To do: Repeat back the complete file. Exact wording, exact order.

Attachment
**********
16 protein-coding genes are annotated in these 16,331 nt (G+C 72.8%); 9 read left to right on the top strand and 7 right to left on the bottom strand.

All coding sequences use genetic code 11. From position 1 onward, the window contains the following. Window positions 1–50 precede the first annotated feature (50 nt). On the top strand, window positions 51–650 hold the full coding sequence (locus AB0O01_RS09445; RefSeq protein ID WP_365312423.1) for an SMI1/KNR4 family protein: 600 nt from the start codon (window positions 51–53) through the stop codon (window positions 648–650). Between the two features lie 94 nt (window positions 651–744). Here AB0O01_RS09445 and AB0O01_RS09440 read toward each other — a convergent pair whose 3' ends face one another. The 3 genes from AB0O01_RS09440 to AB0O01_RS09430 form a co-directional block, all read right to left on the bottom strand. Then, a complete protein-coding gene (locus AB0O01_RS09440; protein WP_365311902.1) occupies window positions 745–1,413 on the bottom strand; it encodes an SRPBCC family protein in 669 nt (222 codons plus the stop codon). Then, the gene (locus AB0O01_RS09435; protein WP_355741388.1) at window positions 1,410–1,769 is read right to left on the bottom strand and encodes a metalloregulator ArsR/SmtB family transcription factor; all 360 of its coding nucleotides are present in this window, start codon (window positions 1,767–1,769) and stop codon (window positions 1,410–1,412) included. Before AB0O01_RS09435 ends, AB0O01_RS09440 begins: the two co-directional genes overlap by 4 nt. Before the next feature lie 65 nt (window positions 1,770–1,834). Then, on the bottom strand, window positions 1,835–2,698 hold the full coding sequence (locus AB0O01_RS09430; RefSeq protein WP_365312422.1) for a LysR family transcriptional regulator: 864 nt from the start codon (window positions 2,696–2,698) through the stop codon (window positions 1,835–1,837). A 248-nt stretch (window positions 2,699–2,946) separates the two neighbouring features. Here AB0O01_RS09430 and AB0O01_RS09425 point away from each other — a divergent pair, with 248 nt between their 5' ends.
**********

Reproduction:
16 protein-coding genes are annotated in these 16,331 nt (G+C 72.8%); 9 read left to right on the top strand and 7 right to left on the bottom strand.

All coding sequences use genetic code 11. From position 1 onward, the window contains the following. Window positions 1–50 precede the first annotated feature (50 nt). On the top strand, window positions 51–650 hold the full coding sequence (locus AB0O01_RS09445; RefSeq protein ID WP_365312423.1) for an SMI1/KNR4 family protein: 600 nt from the start codon (window positions 51–53) through the stop codon (window positions 648–650). Between the two features lie 94 nt (window positions 651–744). Here AB0O01_RS09445 and AB0O01_RS09440 read toward each other — a convergent pair whose 3' ends face one another. The 3 genes from AB0O01_RS09440 to AB0O01_RS09430 form a co-directional block, all read right to left on the bottom strand. Then, a complete protein-coding gene (locus AB0O01_RS09440; protein WP_365311902.1) occupies window positions 745–1,413 on the bottom strand; it encodes an SRPBCC family protein in 669 nt (222 codons plus the stop codon). Then, the gene (locus AB0O01_RS09435; protein WP_355741388.1) at window positions 1,410–1,769 is read right to left on the bottom strand and encodes a metalloregulator ArsR/SmtB family transcription factor; all 360 of its coding nucleotides are present in this window, start codon (window positions 1,767–1,769) and stop codon (window positions 1,410–1,412) included. Before AB0O01_RS09435 ends, AB0O01_RS09440 begins: the two co-directional genes overlap by 4 nt. Before the next feature lie 65 nt (window positions 1,770–1,834). Then, on the bottom strand, window positions 1,835–2,698 hold the full coding sequence (locus AB0O01_RS09430; RefSeq protein WP_365312422.1) for a LysR family transcriptional regulator: 864 nt from the start codon (window positions 2,696–2,698) through the stop codon (window positions 1,835–1,837). A 248-nt stretch (window positions 2,699–2,946) separates the two neighbouring features. Here AB0O01_RS09430 and AB0O01_RS09425 point away from each other — a divergent pair, with 248 nt between their 5' ends.